Tuesday, 11 March 2014

Ceisteanna (348, 349)

Aodhán Ó Ríordáin

Ceist:

348. Deputy Aodhán Ó Ríordáin asked the Minister for the Environment, Community and Local Government if householders will be able to read their water meters so that they can monitor their usage; and if he will make a statement on the matter. [11734/14]

Amharc ar fhreagra

Aodhán Ó Ríordáin

Ceist:

349. Deputy Aodhán Ó Ríordáin asked the Minister for the Environment, Community and Local Government the provision that has been put in place for homes with a shared water supply, so as to ensure that each individual residence is only billed for their own usage and as such is not billed additionally for the usage of the residence with which they share the supply; and if he will make a statement on the matter. [11735/14]

Amharc ar fhreagra

Freagraí scríofa (Ceist ar Environment)

I propose to take Questions Nos. 348 and 349 together.

The Programme for Government sets out a commitment to the introduction of water charges based on usage above a free allowance.  The Government considers that charging based on usage is the fairest way to charge for water and it has, therefore, decided that water meters should be installed in households connected to public water supplies.  The Water Services Act 2013 provided for the establishment of Irish Water as an independent subsidiary within the Bord Gáis Éireann Group and assigned the necessary powers to allow Irish Water to undertake the metering programme. Water meters will be installed, where possible, at the stop valve on the public footpath or verge outside a property. Meters are the property of Irish Water and it is illegal to tamper with a meter. However, it will be possible for a customer to access the meter to verify readings.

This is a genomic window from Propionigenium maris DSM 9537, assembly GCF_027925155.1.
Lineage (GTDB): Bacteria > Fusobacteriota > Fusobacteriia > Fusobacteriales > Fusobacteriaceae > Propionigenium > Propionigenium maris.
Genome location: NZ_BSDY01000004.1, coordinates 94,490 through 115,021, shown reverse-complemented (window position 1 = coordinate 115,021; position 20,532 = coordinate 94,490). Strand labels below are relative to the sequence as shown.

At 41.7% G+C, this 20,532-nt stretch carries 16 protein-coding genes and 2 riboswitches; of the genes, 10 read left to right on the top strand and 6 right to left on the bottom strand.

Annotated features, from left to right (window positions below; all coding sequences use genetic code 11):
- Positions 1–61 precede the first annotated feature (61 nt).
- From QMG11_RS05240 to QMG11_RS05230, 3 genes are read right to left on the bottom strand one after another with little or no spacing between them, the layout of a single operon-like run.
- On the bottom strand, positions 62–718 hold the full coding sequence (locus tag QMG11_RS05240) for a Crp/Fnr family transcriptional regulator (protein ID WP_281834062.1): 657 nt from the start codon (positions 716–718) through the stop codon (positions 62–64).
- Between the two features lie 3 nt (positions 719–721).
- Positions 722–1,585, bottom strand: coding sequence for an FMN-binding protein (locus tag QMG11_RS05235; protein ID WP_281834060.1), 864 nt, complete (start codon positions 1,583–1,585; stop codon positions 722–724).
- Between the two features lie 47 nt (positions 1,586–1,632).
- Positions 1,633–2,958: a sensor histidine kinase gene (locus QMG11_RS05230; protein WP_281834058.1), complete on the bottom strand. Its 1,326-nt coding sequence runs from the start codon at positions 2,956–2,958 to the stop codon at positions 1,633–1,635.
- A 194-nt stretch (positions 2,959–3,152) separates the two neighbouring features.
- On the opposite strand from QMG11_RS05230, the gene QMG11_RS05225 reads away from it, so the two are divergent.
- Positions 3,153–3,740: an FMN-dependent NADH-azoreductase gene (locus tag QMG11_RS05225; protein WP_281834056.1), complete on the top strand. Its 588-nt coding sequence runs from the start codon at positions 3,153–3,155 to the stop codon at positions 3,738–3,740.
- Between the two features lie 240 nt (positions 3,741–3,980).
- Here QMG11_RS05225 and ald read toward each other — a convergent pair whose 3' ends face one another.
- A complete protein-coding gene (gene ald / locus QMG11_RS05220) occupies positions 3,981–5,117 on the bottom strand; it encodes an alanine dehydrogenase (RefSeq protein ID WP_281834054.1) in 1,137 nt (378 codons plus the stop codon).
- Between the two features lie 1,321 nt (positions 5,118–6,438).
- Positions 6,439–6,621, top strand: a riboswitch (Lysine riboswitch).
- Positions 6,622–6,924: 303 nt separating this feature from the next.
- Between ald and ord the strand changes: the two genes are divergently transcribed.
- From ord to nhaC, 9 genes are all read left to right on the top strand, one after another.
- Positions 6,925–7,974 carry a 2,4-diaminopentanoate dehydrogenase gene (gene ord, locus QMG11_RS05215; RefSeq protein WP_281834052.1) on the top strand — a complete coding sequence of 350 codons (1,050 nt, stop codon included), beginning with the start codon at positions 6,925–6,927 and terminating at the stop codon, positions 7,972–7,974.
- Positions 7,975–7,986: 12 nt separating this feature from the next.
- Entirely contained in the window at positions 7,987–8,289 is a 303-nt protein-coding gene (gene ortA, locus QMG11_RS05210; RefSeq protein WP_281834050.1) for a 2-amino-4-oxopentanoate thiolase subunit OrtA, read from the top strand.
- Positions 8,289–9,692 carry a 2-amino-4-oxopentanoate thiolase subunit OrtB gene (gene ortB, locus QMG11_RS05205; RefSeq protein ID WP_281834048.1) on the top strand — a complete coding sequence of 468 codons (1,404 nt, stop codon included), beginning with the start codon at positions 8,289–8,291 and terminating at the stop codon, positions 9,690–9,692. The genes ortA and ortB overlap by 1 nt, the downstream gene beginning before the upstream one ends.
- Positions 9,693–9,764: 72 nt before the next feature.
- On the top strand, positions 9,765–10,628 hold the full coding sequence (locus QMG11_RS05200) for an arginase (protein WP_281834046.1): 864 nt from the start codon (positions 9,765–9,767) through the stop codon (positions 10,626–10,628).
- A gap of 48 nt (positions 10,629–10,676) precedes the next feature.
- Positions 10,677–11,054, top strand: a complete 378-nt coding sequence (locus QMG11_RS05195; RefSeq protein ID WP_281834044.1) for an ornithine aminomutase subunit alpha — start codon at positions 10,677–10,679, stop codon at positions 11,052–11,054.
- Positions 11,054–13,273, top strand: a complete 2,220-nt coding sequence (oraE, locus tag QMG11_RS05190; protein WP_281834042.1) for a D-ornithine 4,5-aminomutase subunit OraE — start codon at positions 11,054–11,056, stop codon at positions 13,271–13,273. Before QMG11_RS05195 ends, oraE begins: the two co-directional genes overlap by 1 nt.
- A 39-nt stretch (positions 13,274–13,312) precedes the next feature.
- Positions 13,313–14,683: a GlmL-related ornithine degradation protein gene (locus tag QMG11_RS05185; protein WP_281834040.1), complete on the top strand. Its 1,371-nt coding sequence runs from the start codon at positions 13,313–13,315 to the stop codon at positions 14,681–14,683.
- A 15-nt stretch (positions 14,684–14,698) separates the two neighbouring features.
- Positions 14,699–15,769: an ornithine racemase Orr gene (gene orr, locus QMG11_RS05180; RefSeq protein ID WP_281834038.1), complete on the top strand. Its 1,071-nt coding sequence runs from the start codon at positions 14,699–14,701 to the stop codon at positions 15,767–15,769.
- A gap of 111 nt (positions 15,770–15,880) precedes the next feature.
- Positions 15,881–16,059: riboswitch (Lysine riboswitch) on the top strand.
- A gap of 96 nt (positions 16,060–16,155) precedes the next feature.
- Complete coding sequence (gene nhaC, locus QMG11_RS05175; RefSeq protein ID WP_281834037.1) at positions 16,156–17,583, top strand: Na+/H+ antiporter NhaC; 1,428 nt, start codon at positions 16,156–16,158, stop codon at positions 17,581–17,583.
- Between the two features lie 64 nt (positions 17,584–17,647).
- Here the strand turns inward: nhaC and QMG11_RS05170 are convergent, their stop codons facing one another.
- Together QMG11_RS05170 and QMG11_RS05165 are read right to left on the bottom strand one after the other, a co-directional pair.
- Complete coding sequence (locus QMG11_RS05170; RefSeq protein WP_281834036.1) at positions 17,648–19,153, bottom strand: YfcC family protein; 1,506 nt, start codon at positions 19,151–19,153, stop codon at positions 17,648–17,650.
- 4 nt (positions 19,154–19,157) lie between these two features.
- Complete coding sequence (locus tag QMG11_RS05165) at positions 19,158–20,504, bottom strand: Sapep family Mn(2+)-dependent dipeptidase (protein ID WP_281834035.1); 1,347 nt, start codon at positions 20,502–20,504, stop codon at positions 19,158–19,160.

A study commissioned by Irish Water on possible approaches to metering properties that are not part of the current metering programme, including apartments and properties with shared service connections, has been recently submitted to my Department for consideration. Any proposals for the metering of such properties would need to be considered by the Government in the first instance. 

The Water Services (No. 2) Act 2013 provides that the Commission for Energy Regulation (CER) will be responsible for the independent economic regulation of Irish Water.  In particular, the CER will be responsible for approving the water charges plans prepared by Irish Water, and for approving codes of practice to be prepared by Irish Water. The Act also requires the CER to perform its functions in a manner that best serves the interests of the customers of Irish Water.  In discharging its functions, the CER proposes to undertake public consultation on the approach to the design of domestic water tariffs during 2014. This will include the approach to charges for both metered and unmetered properties.